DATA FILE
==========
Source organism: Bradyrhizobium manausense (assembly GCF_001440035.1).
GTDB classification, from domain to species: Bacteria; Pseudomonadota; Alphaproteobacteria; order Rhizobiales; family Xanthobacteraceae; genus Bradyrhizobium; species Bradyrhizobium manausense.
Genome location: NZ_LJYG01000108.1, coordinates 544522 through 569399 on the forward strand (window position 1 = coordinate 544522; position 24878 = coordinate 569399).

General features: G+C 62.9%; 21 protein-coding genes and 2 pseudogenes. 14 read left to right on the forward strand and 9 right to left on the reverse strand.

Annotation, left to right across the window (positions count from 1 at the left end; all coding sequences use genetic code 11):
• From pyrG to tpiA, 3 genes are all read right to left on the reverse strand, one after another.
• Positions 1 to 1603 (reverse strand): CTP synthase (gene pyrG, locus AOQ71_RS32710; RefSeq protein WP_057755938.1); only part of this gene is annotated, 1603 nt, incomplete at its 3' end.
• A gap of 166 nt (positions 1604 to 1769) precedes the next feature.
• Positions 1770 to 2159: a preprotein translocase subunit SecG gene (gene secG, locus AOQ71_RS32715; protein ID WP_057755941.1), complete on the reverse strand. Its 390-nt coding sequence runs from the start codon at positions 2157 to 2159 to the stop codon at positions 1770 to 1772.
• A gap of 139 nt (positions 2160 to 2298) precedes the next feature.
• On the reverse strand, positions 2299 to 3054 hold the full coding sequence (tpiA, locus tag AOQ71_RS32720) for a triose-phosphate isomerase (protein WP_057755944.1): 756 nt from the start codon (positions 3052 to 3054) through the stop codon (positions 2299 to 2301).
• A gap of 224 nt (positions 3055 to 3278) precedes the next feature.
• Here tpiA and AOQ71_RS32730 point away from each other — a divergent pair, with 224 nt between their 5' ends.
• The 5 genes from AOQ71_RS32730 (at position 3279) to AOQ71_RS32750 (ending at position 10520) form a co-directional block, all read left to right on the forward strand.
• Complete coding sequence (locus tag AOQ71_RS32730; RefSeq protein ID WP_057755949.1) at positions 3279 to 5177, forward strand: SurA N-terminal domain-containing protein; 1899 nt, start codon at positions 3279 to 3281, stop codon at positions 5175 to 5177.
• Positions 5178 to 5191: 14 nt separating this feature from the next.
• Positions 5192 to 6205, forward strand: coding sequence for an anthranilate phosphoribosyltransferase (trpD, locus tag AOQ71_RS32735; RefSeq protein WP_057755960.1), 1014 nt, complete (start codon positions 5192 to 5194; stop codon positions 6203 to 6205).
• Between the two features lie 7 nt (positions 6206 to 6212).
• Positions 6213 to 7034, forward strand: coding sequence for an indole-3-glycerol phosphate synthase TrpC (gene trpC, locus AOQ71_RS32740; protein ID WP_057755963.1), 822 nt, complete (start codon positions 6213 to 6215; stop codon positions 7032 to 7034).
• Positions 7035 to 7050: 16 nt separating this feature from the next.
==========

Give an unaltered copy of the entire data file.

Source organism: Bradyrhizobium manausense (assembly GCF_001440035.1).
GTDB classification, from domain to species: Bacteria; Pseudomonadota; Alphaproteobacteria; order Rhizobiales; family Xanthobacteraceae; genus Bradyrhizobium; species Bradyrhizobium manausense.
Genome location: NZ_LJYG01000108.1, coordinates 544522 through 569399 on the forward strand (window position 1 = coordinate 544522; position 24878 = coordinate 569399).

General features: G+C 62.9%; 21 protein-coding genes and 2 pseudogenes. 14 read left to right on the forward strand and 9 right to left on the reverse strand.

Annotation, left to right across the window (positions count from 1 at the left end; all coding sequences use genetic code 11):
• From pyrG to tpiA, 3 genes are all read right to left on the reverse strand, one after another.
• Positions 1 to 1603 (reverse strand): CTP synthase (gene pyrG, locus AOQ71_RS32710; RefSeq protein WP_057755938.1); only part of this gene is annotated, 1603 nt, incomplete at its 3' end.
• A gap of 166 nt (positions 1604 to 1769) precedes the next feature.
• Positions 1770 to 2159: a preprotein translocase subunit SecG gene (gene secG, locus AOQ71_RS32715; protein ID WP_057755941.1), complete on the reverse strand. Its 390-nt coding sequence runs from the start codon at positions 2157 to 2159 to the stop codon at positions 1770 to 1772.
• A gap of 139 nt (positions 2160 to 2298) precedes the next feature.
• On the reverse strand, positions 2299 to 3054 hold the full coding sequence (tpiA, locus tag AOQ71_RS32720) for a triose-phosphate isomerase (protein WP_057755944.1): 756 nt from the start codon (positions 3052 to 3054) through the stop codon (positions 2299 to 2301).
• A gap of 224 nt (positions 3055 to 3278) precedes the next feature.
• Here tpiA and AOQ71_RS32730 point away from each other — a divergent pair, with 224 nt between their 5' ends.
• The 5 genes from AOQ71_RS32730 (at position 3279) to AOQ71_RS32750 (ending at position 10520) form a co-directional block, all read left to right on the forward strand.
• Complete coding sequence (locus tag AOQ71_RS32730; RefSeq protein ID WP_057755949.1) at positions 3279 to 5177, forward strand: SurA N-terminal domain-containing protein; 1899 nt, start codon at positions 3279 to 3281, stop codon at positions 5175 to 5177.
• Positions 5178 to 5191: 14 nt separating this feature from the next.
• Positions 5192 to 6205, forward strand: coding sequence for an anthranilate phosphoribosyltransferase (trpD, locus tag AOQ71_RS32735; RefSeq protein WP_057755960.1), 1014 nt, complete (start codon positions 5192 to 5194; stop codon positions 6203 to 6205).
• Between the two features lie 7 nt (positions 6206 to 6212).
• Positions 6213 to 7034, forward strand: coding sequence for an indole-3-glycerol phosphate synthase TrpC (gene trpC, locus AOQ71_RS32740; protein ID WP_057755963.1), 822 nt, complete (start codon positions 6213 to 6215; stop codon positions 7032 to 7034).
• Positions 7035 to 7050: 16 nt separating this feature from the next.